13 Mar 2018

Mt. Mountain - Dust / Stephen Bailey - Silo

Here's a couple of things I've just caught up with over the last few weeks which came out during our extended hiatus but are very worthy of mention.

First is Perth quintet Mt. Mountain's album Dust. (which is almost a year old now).

If someone had described Dust to me before I heard it - the press release describes it as "capturing the atmosphere of the red/orange landscapes that consume the Australian outback" - I'd likely have thought something along the lines of "That sounds like my sort of thing", but I'd be lying if I didn't also admit that there would be an inner voice whispering "This sort of thing has been done to death, this sounds pretty unnecessary".

Repeat plays however have revealed Dust to be not only necessary, but essential listening. Sure Dylan Carlson's Earth have been doing this sort of thing for ten, fifteen years now - the cinematic, widescreen, windswept vista, but Mt. Mountain's take has an immersive, meditational quality that I've never experienced while listening to Earth.

Over four long tracks Mt. Mountain create and sustain a desolate atmosphere via simple structures that those who aren't quite on the right wavelength may find repetitive, but those who are will find intoxicatingly hypnotic.

The seventeen minute opener threatens to derail the listener's inner peace by bursting into a furious cacophany of noise midway through, appropriately demonstrating the outback's unforgiving qualities, but the remaining three tracks create an unspoiled mood that will slow the most feverish heartrate. From "Floating Eyes" with its appeallingly trippy Doors vibe (think "Riders on the Storm"), to the sustained mellotron drone of "Kokoti", this really ticks all of the right boxes for me.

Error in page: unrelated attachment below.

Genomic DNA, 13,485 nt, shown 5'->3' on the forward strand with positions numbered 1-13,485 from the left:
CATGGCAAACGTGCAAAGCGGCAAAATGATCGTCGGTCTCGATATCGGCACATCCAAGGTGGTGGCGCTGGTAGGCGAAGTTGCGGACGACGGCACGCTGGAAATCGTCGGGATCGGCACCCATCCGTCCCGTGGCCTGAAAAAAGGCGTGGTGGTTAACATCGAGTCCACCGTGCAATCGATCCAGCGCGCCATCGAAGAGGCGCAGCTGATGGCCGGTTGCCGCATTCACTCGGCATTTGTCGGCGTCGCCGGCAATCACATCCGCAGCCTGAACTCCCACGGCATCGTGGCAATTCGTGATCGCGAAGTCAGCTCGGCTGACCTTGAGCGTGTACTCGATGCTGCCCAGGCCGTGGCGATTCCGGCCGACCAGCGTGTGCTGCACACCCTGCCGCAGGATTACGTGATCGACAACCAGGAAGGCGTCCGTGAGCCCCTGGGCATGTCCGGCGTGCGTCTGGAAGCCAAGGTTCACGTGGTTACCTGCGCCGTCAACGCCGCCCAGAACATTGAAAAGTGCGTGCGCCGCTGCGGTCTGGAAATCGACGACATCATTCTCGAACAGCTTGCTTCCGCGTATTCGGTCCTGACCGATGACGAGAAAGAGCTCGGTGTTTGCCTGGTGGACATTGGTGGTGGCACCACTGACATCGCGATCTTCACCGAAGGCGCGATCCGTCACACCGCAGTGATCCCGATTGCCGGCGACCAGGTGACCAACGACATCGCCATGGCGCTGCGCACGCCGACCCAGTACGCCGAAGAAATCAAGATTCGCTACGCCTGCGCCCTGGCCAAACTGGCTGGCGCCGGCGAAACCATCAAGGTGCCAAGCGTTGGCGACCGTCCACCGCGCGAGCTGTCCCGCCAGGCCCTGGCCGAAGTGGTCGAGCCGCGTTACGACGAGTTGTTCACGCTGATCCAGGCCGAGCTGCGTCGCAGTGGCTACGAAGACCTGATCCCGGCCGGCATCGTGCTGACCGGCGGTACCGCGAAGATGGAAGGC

Vinyl and digital available through the streaming link below.

Given how much I'd enjoyed Dust, I was naturally interested to see that Mt. Mountain's singer/guitarist/organist/whistler Stephen Bailey had followed it up with a solo debut at the end of June.

Silo shows Bailey (who plays everything on here) to be a very diverse character indeed. There's little here to connect this to Dust in anyway. Silo is a much more song orientated affair for a start, but it's also an intriguingly fractured record with some tracks appearing to be very carefully structured while others sound like fragmentary sketches, awash with the excitement of the new.

It's a beautiful sounding record too which reminds me a lot of Richard Swift's production on Damian Jurado's recent albums, although the folky nature of those albums is not apparent in Bailey's appealing psychedelic pop confections.